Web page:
Succession Planning: Face Your Fears
We all love a good scare. It’s a little unhealthy really. Whether you pay strangers to jump out at you at an overpriced amusement park or sit on the edge of your seat as Michael (or is it Jason?) chases a terrified co-ed wearing a creepy mask and a chainsaw, we all love that little adrenaline rush that we get from a good scare. So, since Halloween is just around the corner, let’s help to get that blood pumping, shall we? Succession Planning!! (dun dun dunnnnnnnnn)
Look, we get it. We know why some of you skip out on our awesome Learning Labs or avoid our CauseCupid happy hours lest your board members or executive directors get nervous. But all too often we get called in when nonprofits are in trouble: a worst-case situation with no leader at the helm, uncertainty or disagreement about who the organization needs as the next executive director, and even distrust between factions of the board or staff. Fear of change is a powerful thing. No one wants to start succession discussions for fear of being perceived as “abandoning” a mission or unintentionally signaling dissatisfaction. We understand the instinct to ignore succession planning – or even run away like a five-year-old in a haunted house – so we’re giving you a few first steps that are valuable for your organization, reasonable to execute, and more comfortable as a starting point.
- Blame the Bogeyman
We know this is a tough conversation to initiate, so it’s fine to point to external reasons to start the process. The reality is succession planning is an important element of risk management for any organization. If you include risk management as an annual topic at a board meeting (and yes, you should), you can incorporate a kickoff to succession planning with one or more of the steps described below. Funders are also increasingly asking if grantees have a succession plan when they’re reviewing applications, and you want to be able to answer “yes” – so pointing to foundation requirements can also help prioritize the process.
- Anticipate the Ghoul Around the Corner
The root of most of the things we fear is uncertainty, so the best way to slay the dragon is to minimize uncertainty and seize some control of the situation. In succession planning, that means creating an emergency transition plan, which is basically a contingency plan in the event an executive director’s departure is sudden and unexpected. The key questions to ask to create an emergency transition plan are: Who would run the day-to-day operations: could you elevate a senior staff member as acting director or would you hire an outside interim director? Would your answer differ if the absence is temporary vs. permanent? If you elevate a current staff member, who would handle their workload? If you hire an interim, where and how would you source candidates? How, if at all, would you limit the authority of the acting/interim director for decision making and independent action? Do board members (particularly officers) have the capacity to provide more hands-on supervision and/or temporarily provide operational support? What process would you follow to hire a permanent replacement? How would you handle communications to key stakeholders?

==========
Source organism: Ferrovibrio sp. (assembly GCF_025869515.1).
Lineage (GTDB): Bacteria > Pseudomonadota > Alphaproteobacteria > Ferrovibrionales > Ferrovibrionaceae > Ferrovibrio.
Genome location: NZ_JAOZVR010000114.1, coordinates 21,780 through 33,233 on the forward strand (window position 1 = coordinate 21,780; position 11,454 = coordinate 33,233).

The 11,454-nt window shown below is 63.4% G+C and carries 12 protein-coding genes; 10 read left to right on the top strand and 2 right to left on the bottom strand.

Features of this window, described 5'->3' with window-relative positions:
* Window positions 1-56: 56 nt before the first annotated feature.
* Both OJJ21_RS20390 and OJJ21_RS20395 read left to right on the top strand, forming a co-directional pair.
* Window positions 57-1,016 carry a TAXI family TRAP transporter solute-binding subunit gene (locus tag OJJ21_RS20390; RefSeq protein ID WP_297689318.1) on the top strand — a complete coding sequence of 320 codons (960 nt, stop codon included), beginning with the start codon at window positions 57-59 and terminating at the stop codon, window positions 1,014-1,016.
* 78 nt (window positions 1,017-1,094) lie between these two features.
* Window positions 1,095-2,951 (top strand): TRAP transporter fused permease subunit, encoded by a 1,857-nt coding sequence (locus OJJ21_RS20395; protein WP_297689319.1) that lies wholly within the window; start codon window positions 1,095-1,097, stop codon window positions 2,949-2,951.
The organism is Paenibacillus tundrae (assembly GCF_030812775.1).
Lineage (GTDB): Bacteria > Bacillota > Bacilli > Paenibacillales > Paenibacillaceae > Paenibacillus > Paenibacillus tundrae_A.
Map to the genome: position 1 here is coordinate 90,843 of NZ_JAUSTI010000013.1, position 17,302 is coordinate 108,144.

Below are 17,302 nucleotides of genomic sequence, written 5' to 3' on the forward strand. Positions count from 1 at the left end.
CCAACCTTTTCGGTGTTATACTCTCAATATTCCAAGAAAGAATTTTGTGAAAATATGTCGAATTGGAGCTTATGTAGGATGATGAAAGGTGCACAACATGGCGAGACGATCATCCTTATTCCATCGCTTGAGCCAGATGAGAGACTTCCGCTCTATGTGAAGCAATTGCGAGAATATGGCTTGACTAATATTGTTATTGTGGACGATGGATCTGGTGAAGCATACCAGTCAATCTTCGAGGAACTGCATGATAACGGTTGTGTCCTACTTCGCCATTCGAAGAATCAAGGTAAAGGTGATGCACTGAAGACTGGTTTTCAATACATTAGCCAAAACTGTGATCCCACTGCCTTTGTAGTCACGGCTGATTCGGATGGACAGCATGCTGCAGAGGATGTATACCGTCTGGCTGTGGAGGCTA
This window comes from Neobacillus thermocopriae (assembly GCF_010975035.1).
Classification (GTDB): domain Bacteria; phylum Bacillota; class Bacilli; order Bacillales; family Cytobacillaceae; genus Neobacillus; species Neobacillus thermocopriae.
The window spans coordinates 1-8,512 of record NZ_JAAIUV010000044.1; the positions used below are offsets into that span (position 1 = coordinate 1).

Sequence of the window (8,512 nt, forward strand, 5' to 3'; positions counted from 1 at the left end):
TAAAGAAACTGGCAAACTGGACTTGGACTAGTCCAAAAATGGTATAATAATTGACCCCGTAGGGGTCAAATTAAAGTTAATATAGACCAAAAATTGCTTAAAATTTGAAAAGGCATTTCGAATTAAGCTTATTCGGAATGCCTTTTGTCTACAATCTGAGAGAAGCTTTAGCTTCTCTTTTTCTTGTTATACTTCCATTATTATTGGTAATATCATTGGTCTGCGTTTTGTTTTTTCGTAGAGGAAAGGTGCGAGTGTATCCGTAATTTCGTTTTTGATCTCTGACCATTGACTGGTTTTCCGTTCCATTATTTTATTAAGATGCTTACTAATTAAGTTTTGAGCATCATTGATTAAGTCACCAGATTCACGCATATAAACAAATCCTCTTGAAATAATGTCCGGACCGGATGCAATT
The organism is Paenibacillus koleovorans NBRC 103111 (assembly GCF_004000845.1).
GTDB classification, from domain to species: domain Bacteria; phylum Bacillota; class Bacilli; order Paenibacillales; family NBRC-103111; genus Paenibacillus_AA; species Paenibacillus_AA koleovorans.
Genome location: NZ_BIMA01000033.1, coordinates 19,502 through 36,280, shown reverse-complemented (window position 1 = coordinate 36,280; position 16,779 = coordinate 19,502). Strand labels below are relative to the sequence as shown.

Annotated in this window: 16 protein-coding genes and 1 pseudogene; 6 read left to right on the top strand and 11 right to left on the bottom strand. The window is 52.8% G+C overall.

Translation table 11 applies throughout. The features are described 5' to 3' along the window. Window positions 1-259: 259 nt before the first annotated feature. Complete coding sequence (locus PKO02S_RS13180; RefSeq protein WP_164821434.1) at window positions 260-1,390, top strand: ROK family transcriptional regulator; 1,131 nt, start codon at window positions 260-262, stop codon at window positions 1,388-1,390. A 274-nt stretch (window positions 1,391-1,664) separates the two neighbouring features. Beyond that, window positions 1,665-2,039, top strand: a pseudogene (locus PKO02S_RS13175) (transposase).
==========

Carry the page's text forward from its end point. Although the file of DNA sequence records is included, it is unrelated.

- Sweep Up Your Cobwebs
There’s a lot of proactive housekeeping that can be done to make a transition (planned or unplanned) less disruptive. At the very least, make sure the executive director’s job description is complete and updated so someone stepping into the role has a starting point. You might even expand the typical job description to a task-level outline of the executive director’s key activities to make the details as clear as possible. It’s also critical to record key processes followed by the executive director and compile important documents and information only held by the executive director (including passwords!) – and then securely share with the board chair. Most importantly, identify key external relationships (donors, funders, partners, elected officials, etc.) solely held by the executive director and methodically make introductions to other board/staff to ensure multiple points of contact.
- Build Your Wolf Pack
The best way to lessen the pain of an executive transition is to invest in building a bench of strong leaders over time. Executive directors should make boards aware of high performing staff with leadership potential and encourage board members to foster relationships with key staff. Identifying opportunities for professional development and mentoring are also critical, both to retain talent and to cultivate future leaders for the organization. Some nonprofits formally identify a senior staff member as a successor to the executive director and groom that individual for the future; we’ve seen this approach work, but the process and dynamics need to be handled with careful consideration, sensitivity and investment.
- Gather Your Bag of Treats
It’s a fact: leadership transitions always require financial resources. The extra expenses might include compensation for an interim executive, fees for executive search, and professional development and training for key staff. In addition, if your current executive director is a strong fundraiser, you need to anticipate a possible dip in donations. And although this practice appears to be waning, some foundations still pause on awarding grants to organizations during leadership transitions. For all these reasons, it’s a good idea to work to increase operational reserves to bridge these possible gaps. Aiming for 10-15% of your annual budget as a “leadership transition rainy day fund” is a solid goal.
Succession planning is important for the health and sustainability of every nonprofit organization, and it’s also reassuring and empowering for the board of directors, executive director and all staff. While it’s a complex topic to navigate, it doesn’t have to be overwhelming if you start with the basics we’ve described.